UTICA, a city and the county-seat of Oneida (disambiguation)|Oneida county, New York, U.S.A., on the Mohawk river, about 45 m. E. of Syracuse and about 85 m. W. of Albany. Pop. (1890) 44,007; (I goo) 56,383, of whom 13,470 were foreign-born, including 3696 Germans, 2458 Irish, 1661 Italians and 1165 Welsh; (1910, census) 74,419. Utica is served by the New York Central & Hudson River and several lines leased by it, including the Rome, Watertown & Ogdensburg; the Delaware, Lackawanna & Western; the New York, Ontario & Western; and the West Shore railways; by the Erie Canal, and by interurban electric railways. The city is situated on ground rising gradually from the river. There are many fine business and public buildings, especially on Genesee Street, the principal thoroughfare, and Utica is known for the number of its institutions, public and private. Those of an educational character include, in addition to the public schools and the Utica Free Academy, the New School (for girls) and the Utica Catholic Academy. Among the libraries are included the Public Library (1893) with 54,000 volumes in 1909, the library of the Oneida Historical Society (which occupies the Munson-Williams Memorial Building), the Utica Law Library and the Deutscher Leserverein. The city is the seat of a State Hospital for the Insane (1843). Among its many charitable institutions are a Masonic Home and School (1893), a Home for the Homeless (1867), St Elizabeth's Home (1886), St Luke's Home (1869), a Home for Aged Men and Couples (1879), Utica Orphan Asylum (1830), St Joseph's Infant Home (1893) and St John's Female Orphan Asylum (1834), both under the Sisters of Charity; the House of the Good Shepherd (1872; Protestant Episcopal); and the General (1873; City of Utica), Homeopathic (1895), St Luke's (1869; supported by the Protestant Episcopal Churches), St Elizabeth's (1866; Sisters of the Third Order of St Francis) and Faxton (1873) hospitals. Among the public buildings are a Federal building, the city hall, the County Court House, a Y.M.C.A. building, a Masonic Temple, an Odd-Fellows' Temple and a State Armoury and Arsenal. The city has a number of fine parks. In Forest Hill Cemetery are the graves of Horatio Seymour and Roscoe Conkling. On West Canada creek, about 15 m. N. of Utica, are Trenton Falls, which descend 312 ft. in 2 m.., through a sandstone chasm, in a series of cataracts, some of them having an 80 ft. fall. From the geological formation here the name Trenton is applied to the upper series of the Ordovician (or Lower Silurian) system, and, particularly, to the lowest stage of this series.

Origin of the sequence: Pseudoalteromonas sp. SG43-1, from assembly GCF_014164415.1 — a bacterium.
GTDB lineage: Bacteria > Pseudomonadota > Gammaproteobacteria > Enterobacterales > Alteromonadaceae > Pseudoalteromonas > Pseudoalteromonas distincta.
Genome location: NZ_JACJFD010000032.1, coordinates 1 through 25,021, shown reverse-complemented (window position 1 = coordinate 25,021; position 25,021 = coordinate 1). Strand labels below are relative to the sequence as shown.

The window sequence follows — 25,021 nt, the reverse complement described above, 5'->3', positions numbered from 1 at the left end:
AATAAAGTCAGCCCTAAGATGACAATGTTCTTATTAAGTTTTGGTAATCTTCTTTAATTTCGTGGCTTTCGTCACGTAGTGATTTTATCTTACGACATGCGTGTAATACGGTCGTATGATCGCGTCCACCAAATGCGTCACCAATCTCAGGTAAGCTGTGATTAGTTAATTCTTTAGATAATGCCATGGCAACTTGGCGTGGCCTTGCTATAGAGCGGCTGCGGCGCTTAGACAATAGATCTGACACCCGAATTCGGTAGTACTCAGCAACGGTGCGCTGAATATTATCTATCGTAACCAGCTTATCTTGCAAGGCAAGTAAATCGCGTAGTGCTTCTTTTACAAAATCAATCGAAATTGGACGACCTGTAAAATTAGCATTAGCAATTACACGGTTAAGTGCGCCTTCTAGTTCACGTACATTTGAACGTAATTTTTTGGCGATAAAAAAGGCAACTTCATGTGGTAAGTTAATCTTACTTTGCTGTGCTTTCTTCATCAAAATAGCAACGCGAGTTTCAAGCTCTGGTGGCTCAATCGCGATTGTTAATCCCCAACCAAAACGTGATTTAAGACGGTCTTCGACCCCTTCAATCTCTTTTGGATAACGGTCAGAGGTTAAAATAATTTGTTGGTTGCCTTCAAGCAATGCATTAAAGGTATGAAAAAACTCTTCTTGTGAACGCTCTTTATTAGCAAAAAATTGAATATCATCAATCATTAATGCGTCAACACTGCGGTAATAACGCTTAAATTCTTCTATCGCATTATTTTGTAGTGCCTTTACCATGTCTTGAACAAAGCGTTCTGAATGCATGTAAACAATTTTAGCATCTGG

Utica has varied and extensive manufactures. In 1905 the capital invested in manufacturing industries was $21,184,033, and the total value of the factory products was $22,880,317, an increase of 38.8% since Igloo. Of this product, hosiery and knit goods, with a total value of $5,261,166, comprised 23% of all, and cotton goods ($4,287,658), 18.7%. The hosiery and knit goods constituted 3.9% of the total value of that product of the entire country. Other important products were: men's clothing ($2,943,214); foundry and machineshop products ($1,607,258); steam fittings and heating apparatus ($1,010,755); malt liquors ($933,278); and lumber products ($869,000). Among the other manufactures are food preparations, wooden ware, wagons and carriages, stoves and furnaces, boots and shoes, tobacco and cigars, flour, candy, gloves, bricks, tile and pottery, furniture, paper boxes and firearms. Utica is a shipping point for the products of a fertile agricultural region, from which are exported dairy products (especially cheese), nursery products, flowers (especially roses), small fruits and vegetables, honey and hops.
The territory on which Utica was built was part of the 22,000acre tract granted in 1734 by George II. to William Cosby (c. 1695-1736), colonial governor of New York in 1732-36, and to his associates, and it was known as Cosby's Manor. During the Seven Years' War a palisaded fort was erected on the south bank of the Mohawk at the ford where Utica later sprung up. It was named Fort Schuyler, in honour of Colonel Peter Schuyler, an uncle of General Philip Schuyler. A fort subsequently built at Rome also was at first called Fort Schuyler (and afterwards Fort Stanwix), and the fort at Utica was then distinguished from it by the prefix "old" and it was as "Old Fort Schuyler" that Utica was first known. The most used trade route to the western country crossed the Mohawk here. In default of payment of arrears of rent Cosby's Manor was sold at sheriff's sale in 1792 and was bid in by General Philip Schuyler, General John Bradstreet, John Morin Scott and others for X1387, or about 15 cents an acre. Soon after the close of the War of Independence a settlement was begun, most of the newcomers being Palatine Germans from the lower Mohawk. In 1786 the proprietors had the manor surveyed. An inn was erected in 1788, and new settlers, largely New Englanders, began to arrive. Among these, in 1789, was Peter Smith (1768-1837), later a partner of John Jacob Astor, and father of Gerrit Smith, who was born here in 1797. In 1792 a bridge was built across the Mohawk. In 1797 Oneida county was established, and the village was incorporated under the name of Utica. The first newspaper, the Gazette, began publication in the same year, and the first church, Trinity (Protestant Episcopal), was built. The Erie Canal, completed in 1825, added to Utica's prosperity. Utica was chartered as a city in 1832.
See Pomroy Jones, Annals and Recollections of Oneida County (Rome, N.Y., 1851); M. M. Bagg, Pioneers of Utica (Utica, 1877); Outline History of Utica and Vicinity (Utica, 1900); and the publications of the Oneida Historical Society (Utica, 1881 sqq.).